[Content Note: discusses harassment, family rejection of transgender teens, suicide, trans* erasure, and silencing tactics commonly used to stifle discussion of these matters ].
I find more and more recs for articles written by Arthur Chu in my feeds lately. This post prompted by reactions to the Tumblr’d suicide note left by transgender teen Leelah Alcorn is a particularly strong piece: Cover-ups, Concern Trolls and Suicide. Chu starts by talking about the “friendly advice” women have received for years to stop publicising the rape and death threats they regularly receive online.
[T]his advice presumes that death threats are rare and abnormal. That the threats and harassment are being carried out by one single “deranged individual” and that they can be stopped as soon as the professionals step in and locate the one bad actor. That the danger is of somehow putting the idea of harassment and death threats in more people’s heads to create “copycats” where there previously weren’t any.
When we talk about “politicizing” an issue like death threats, the presumption that the problem is a localized, personal problem and that publicizing it makes it political.
But what if we’re in an environment where threats are endemic and constant? Where the force generating those threats is a widespread, self-sustaining, and virulent social movement? When the problem is already political, when the intolerable situation is the status quo?
Then that would be a different situation. The important thing wouldn’t be the impossible, futile task of reporting each and every individual harasser to the authorities like a perverse game of Whack-A-Mole and wait for them to act (which they rarely do). If the problem is a social, cultural problem then the only way to respond to it is likewise social and cultural—which requires a collective, cultural response. Which is impossible unless people talk publicly rather than letting each crime be its own isolated incident.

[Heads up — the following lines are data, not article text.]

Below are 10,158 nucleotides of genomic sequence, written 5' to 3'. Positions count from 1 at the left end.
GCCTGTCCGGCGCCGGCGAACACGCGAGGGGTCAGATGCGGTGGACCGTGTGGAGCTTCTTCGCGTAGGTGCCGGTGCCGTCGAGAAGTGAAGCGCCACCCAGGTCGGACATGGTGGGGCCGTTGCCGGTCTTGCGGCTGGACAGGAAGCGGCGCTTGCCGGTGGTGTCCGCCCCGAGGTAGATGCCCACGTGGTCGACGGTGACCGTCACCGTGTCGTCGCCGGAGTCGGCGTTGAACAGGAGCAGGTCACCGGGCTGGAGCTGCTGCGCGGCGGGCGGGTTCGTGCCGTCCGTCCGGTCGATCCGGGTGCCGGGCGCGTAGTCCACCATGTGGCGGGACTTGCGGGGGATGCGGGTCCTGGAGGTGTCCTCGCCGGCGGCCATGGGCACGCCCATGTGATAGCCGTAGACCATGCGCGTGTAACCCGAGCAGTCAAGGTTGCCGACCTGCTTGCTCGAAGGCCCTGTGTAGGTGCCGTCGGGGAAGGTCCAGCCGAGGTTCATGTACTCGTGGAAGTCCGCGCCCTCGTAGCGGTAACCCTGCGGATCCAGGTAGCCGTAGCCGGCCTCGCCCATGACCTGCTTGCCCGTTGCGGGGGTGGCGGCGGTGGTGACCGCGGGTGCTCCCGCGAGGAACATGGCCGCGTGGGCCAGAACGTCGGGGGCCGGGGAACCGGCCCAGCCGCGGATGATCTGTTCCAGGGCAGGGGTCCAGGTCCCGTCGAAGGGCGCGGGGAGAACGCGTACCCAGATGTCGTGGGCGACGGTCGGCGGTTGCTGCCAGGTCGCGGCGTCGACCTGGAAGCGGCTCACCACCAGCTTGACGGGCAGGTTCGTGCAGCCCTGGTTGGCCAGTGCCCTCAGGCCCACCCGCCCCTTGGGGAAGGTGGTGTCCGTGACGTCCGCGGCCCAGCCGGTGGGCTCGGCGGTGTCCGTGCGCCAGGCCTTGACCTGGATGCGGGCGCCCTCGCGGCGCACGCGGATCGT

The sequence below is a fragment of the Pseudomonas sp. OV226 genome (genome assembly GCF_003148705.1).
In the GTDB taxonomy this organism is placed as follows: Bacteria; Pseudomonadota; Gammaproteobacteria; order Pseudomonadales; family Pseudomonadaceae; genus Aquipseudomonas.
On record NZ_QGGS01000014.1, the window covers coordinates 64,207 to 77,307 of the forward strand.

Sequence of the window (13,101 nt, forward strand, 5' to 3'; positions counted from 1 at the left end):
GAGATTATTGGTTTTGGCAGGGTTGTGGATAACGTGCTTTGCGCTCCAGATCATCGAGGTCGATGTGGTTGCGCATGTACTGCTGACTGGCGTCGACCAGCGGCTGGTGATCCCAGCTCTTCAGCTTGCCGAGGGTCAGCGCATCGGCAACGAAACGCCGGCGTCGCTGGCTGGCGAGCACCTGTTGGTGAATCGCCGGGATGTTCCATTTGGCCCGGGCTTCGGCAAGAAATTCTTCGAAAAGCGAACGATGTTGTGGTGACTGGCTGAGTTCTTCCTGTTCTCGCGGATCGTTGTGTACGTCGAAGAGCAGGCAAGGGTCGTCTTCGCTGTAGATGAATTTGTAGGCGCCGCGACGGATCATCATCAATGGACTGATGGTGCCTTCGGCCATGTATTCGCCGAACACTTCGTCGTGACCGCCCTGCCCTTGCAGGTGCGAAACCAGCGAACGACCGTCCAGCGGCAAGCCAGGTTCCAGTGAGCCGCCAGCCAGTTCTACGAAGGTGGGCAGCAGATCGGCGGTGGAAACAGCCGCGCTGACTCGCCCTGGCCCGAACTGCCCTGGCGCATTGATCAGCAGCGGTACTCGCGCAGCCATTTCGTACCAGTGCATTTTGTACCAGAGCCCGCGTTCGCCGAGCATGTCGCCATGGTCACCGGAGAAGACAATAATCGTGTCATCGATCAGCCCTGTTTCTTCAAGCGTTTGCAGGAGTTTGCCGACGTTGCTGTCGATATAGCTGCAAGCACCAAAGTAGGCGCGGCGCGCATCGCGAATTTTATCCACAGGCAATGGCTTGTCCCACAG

If this is the case, then telling people to shut up about the problem and wait for the professionals to handle it sounds downright wrongheaded. Disingenuous and destructive, even. Almost like—surprise, surprise—the people helpfully telling you to keep a lid on the bad shit happening to you and the people perpetrating that shit are one and the same.
Why is this on my mind now? Well, thankfully, very few mainstream media outlets, and certainly none that I think of as on the political Left or as feminist allies, are out there sharing GamerGate’s helpful advice to women on the Internet to shut up about getting threats.
But a ton of people I respect have been sharing Sarah Ditum’s article trying to put a lid on the story of Leelah Alcorn’s suicide.
I mean, it’s the same song and dance, step by repetitive step.
Read the rest. Chu eviscerates Ditum’s faux concern and details every twist and turn of her revisionism of Alcorn’s parents’ rejection of her transgender identity, her trivialisation of transphobia as a cultural phenomenon that kills, her obfuscation of her own history of anti-trans opinionating. On the evidence Chu presents it’s hardly possible to accept that Ditum truly believes that #translivesmatter, it seems clear that she just wants trans advocates to shut up about transbigotry.
Look, maybe you think that Leelah Alcorn—and trans people like her—are just people suffering from a mental illness that will pass with time and treatment. Maybe you think that trying to “cure” trans people of who they are is a reasonable choice unworthy of condemnation—as Ditum apparently does. Maybe you think shutting up about the problem and letting things go on as they are will cause trans people to eventually “get better” on their own.